Crucial veteran additions: OT Trent Brown, DE Adrian Clayborn, DT Danny Shelton, CB Jason McCourty, RB Jeremy Hill
Crucial veteran losses: WR Brandin Cooks, WR Danny Amendola, RB Dion Lewis, OT Nate Solder, CB Malcolm Butler, TE Martellus Bennett
2018 draft class and grades

What improved?

On paper, it’s hard to say. First-round pick Sony Michel and Jeremy Hill could make the running back position better, even with Dion Lewis departing. Stephon Gilmore looks comfortable coming back for a second year in Foxboro, so the secondary could be better. And if Dont’a Hightower can stay healthy, the situation at linebacker would be much better. Getting Julian Edelman healthy helps, too, even if he is forced to sit the first four games. This wasn’t the splashy offseason last year was for the Patriots, so much of the improvement will have to be internal.

What needs work?

Keeping Chris Hogan and Edelman healthy would make the receiver attrition workable. The offensive line is another story, where Trent Brown, first-rounder Isaiah Wynn and LaAdrian Waddle will vie to replace Nate Solder at what’s been the second-most stable position on the roster over the Belichick Era. And a defense that started slow last year and collapsed in the Super Bowl has plenty of room for improvement under Matt Patricia replacement Brian Flores (who doesn’t have the defensive coordinator title yet but is running meetings and will have the duties in the fall).

What can we expect?

A lot of speculation over where Tom Brady and Rob Gronkowski’s relationship with Bill Belichick is, and how Brady’s body coach, Alex Guerrero, plays into all of that. And since Belichick is 66 and Brady will be 41 on opening day, the future of both will continue to be a topic of conversation—probably all the way to the team’s eighth straight conference title game.

Fact/tidbit /piece of news learned from OTAs/minicamp: Based on minicamp, Brady and Gronkowski haven’t lost a step. Each looked like the guys who have played their positions at a level higher than anyone ever has.

Best offseason tweet from a player or coach:

Letter grade: B-minus. There’s a benefit of the doubt element to this. On paper, losing Solder, Lewis, Danny Amendola, Brandin Cooks and Malcolm Butler looks pretty bad. But this isn’t Belichick’s first rodeo when it comes to high-profile departures.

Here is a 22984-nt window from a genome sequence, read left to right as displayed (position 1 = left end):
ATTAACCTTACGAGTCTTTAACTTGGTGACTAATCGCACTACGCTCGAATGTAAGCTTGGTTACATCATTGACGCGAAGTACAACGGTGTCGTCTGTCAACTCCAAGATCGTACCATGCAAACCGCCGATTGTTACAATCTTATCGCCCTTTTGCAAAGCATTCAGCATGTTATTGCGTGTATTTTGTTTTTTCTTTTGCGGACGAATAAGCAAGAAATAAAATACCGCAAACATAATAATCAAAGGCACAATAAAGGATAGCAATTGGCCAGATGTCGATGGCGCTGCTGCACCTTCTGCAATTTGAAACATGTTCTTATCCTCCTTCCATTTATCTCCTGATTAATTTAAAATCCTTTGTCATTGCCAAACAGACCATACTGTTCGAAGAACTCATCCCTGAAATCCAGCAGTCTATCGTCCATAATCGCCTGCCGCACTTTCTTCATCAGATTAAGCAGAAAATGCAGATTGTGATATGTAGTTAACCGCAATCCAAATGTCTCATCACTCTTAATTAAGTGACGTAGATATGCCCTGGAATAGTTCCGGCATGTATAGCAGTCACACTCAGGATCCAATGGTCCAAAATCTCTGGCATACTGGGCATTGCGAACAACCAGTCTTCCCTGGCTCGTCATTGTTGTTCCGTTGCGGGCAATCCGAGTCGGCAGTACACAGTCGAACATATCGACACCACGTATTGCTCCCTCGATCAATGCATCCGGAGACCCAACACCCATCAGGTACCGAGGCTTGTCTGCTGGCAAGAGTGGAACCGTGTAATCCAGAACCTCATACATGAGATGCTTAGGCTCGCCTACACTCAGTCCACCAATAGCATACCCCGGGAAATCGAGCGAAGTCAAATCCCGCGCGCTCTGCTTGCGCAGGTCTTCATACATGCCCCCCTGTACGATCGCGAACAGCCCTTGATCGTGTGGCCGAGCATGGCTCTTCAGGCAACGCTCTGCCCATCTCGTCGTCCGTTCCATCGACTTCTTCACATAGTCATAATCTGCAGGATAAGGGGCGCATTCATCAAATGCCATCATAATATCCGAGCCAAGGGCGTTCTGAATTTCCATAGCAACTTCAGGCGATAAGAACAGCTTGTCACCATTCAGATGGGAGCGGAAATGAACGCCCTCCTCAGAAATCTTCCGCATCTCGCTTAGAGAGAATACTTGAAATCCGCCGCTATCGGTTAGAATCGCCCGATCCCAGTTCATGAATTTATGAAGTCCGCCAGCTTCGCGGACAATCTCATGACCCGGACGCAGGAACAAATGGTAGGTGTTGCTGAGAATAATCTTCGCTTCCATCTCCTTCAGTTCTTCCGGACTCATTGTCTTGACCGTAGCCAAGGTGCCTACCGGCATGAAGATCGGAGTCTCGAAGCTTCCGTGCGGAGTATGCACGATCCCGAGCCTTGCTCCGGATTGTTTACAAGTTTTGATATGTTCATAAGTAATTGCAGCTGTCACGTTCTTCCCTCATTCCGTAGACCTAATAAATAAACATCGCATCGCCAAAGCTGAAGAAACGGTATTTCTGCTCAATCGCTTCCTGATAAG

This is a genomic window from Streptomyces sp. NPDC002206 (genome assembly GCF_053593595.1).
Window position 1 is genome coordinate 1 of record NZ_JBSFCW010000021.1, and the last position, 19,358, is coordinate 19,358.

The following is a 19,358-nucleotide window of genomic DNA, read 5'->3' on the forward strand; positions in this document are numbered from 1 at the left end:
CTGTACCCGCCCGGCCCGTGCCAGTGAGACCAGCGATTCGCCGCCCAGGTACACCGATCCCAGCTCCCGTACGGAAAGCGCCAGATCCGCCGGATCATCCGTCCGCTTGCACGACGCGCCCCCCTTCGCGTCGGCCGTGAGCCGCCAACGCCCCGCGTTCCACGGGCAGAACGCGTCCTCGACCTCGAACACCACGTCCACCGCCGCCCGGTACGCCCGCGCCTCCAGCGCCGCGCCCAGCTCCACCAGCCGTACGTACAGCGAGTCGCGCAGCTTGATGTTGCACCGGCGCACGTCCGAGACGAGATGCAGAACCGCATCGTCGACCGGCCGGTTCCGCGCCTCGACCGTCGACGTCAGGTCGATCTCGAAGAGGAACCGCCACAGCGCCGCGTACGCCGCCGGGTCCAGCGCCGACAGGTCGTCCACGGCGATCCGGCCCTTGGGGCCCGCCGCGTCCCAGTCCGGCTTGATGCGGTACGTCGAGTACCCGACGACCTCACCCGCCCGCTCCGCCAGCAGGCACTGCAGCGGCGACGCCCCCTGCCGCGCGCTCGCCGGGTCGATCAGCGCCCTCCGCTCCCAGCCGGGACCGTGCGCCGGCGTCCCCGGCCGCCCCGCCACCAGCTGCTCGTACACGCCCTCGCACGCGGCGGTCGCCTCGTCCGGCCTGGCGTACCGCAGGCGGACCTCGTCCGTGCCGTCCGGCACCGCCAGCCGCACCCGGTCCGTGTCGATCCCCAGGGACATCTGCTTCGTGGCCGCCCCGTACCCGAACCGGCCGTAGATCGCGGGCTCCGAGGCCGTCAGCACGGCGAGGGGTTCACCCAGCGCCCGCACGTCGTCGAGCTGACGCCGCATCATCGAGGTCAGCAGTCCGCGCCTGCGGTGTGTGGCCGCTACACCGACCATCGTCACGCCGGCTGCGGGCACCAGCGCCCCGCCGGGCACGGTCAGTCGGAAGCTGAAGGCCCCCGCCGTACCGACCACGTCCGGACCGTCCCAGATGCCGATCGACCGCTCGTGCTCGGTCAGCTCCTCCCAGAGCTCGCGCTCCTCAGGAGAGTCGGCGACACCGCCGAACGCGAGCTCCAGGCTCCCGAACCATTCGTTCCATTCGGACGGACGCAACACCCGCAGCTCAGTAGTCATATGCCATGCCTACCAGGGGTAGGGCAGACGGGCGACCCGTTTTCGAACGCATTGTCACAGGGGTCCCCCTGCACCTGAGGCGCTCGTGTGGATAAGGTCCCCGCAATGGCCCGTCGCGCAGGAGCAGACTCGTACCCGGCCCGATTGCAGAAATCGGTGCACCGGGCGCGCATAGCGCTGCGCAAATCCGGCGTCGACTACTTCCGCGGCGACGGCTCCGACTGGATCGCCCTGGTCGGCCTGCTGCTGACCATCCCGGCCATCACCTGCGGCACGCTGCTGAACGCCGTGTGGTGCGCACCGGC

NEW YORK JETS

2017 record: 5-11
Crucial veteran additions: QB Teddy Bridgewater, WR Terrelle Pryor, C Spencer Long, LB Avery Williamson, CB Trumaine Johnson, RB Isaiah Crowell
Crucial veteran losses: RB Matt Forte, TE Austin Sefarian-Jenkins, DT Muhammad Wilkerson, LB Demario Davis, K Chandler Catanzaro
2018 draft class and grades

What improved?

The quarterback position, they hope. The Jets had horseshoes in funny places when Sam Darnold fell to 3, and this offseason was always going to be about whatever quarterback they drafted. Teddy Bridgewater has looked great in the spring, too, and Josh McCown is back, so the most important position looks healthy. The receiver group should get better behind the returning Quincy Enunwa, ascending Chad Hansen and Terrelle Pryor. And a defense built around safeties Jamal Adams and Marcus Maye, LB Darron Lee and DT Leonard Williams is young and promising.

What needs work?

The offensive line remains a question mark, even with Spencer Long coming in. The passing game still lacks a bona fide No. 1 receiver, and new coordinator Jeremy Bates will have to pick a quarterback. Finding a way to generate edge pressure has been a question throughout Todd Bowles’ tenure. Overall, the Jets have the look of a team that’s a year away.

What can we expect?

Reasons to be excited about 2019, from Darnold’s development (I’d expect he starts at some point) to Bates’ creativity to the defense’s athleticism. This team has a nice base of young talent and will have more money to spend next March. And it didn’t have to give up next year’s first-round pick to get Darnold.

Fact/tidbit/piece of news learned from OTAs/minicamp: Adams and Maye’s confidence and swagger was evident last year, and it’s starting to rub off on others on an improving young defense. The personality profile the team has looked for in players has played in to it, too, and showed in what the free-agent class is bringing to the table. In case you’re wondering, Darnold’s progress has been steady, and he’ll have a very real chance to win a starting job over the summer.

Best offseason tweet from a team’s player or coach:

Letter grade: A-minus. It’s nice to get a couple mid-20s free agents in Avery Williamson and Trumaine Johnson, but this is all about landing Darnold, who has franchise-changing ability (even if Plan A was Kirk Cousins).

• Question or comment? Email us at talkback@themmqb.com.